I don't want to suggest that Boehner's eruption at these hard-line groups was a non-event. It was clearly a big departure for him, at least temperamentally. But Boehner's not a Democrat and he's not a liberal. It remains true that the biggest differences on the right are strategic, not substantive. And I think the poisonous environment in the conservative movement -- and specifically the bad blood between GOP leaders and groups like Heritage Action -- has obscured the fact that in many instances the two factions' incentives still align.

Ever since he became speaker, Boehner has been reluctant to forge coalitions with Democrats, particularly when Democrats end up controlling the policy and supplying the overwhelming majority of votes. As a rule he's only done this when sticking with the right would send the country past some deadline or over some cliff, and even then he's acted reluctantly. The expiration of the Bush tax cuts, emergency Sandy aid, the Violence Against Women Act, the debt limit. The one time he strayed from his strategic North Star, he allowed the government to shut down and it was a huge disaster for him and his party.

But he's never strayed in the opposite direction. There's no immigration reform cliff. There's no Employment Non-Discrimination Act cliff. There's no paycheck fairness cliff. There's no Voting Rights Act cliff. And there's almost no prospect of GOP action on any of these issues. If Boehner ignores them he won't trigger any new disruptions -- people's lives will just continue to be more difficult than they necessarily have to be.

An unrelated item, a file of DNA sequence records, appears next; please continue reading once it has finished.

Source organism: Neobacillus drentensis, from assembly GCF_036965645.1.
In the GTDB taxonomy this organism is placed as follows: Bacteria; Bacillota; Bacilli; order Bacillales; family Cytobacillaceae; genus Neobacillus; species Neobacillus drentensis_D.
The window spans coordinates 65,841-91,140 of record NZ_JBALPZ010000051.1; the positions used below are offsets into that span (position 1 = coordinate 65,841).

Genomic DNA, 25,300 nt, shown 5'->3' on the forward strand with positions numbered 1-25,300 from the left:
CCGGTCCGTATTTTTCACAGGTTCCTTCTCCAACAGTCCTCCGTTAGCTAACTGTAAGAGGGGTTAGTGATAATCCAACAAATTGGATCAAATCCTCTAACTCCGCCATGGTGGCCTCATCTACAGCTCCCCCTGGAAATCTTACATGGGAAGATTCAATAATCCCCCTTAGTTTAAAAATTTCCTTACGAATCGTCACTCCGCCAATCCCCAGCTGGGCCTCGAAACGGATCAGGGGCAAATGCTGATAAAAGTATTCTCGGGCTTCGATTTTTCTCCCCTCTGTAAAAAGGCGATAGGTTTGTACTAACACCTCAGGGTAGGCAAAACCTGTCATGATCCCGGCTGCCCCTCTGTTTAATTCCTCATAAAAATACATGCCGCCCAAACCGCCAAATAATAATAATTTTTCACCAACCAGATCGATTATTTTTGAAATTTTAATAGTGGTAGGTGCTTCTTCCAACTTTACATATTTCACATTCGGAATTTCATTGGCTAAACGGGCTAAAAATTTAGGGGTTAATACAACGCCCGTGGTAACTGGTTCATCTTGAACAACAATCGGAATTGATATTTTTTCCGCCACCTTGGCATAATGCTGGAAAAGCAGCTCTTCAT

Boehner's always done what the professional right wants except when the right's strategic and self-serving objectives would prove substantively and politically calamitous.

How has that changed now that he's demonstrated enough moxie to upbraid them? I'm not sure it's changed much at all. Let's not lose sight of the fact that Boehner's cri de couer came hours ahead of a floor vote on a budget bill, and he needed a significant Republican showing to send those groups a clear message: no more government shutdowns.

Taking a broader view, maybe he'll use his newfound freedom to increase the debt limit (deadline: two months) without staging another economically damaging dog and pony show. But the debt limit's going up either way. Maybe advocacy groups won't be able to browbeat him out of holding demonstration votes on immigration proposals. But what does that matter if Boehner doesn't support comprehensive reform, or thinks it will augur the end of his speakership?

When has John Boehner, DOMA defender, ever voluntarily struck a blow for LGBT equality? Or for stimulus spending on poor people. Boehner has policy objectives and political imperatives of his own, and they're not so different from those on the professional right, even if as speaker he can't be quite as boorish as they are about pursuing them.

I yearn to be proven wrong. But if anything, I think his willingness to go all Bulworth on the right this week will mainly help clarify that in most instances Boehner's not some RINO who only ever does conservatives' bidding because he's afraid of incurring their wrath.

By Brian Beutler

Brian Beutler is Salon's political writer. Email him at and follow him on Twitter at @brianbeutler.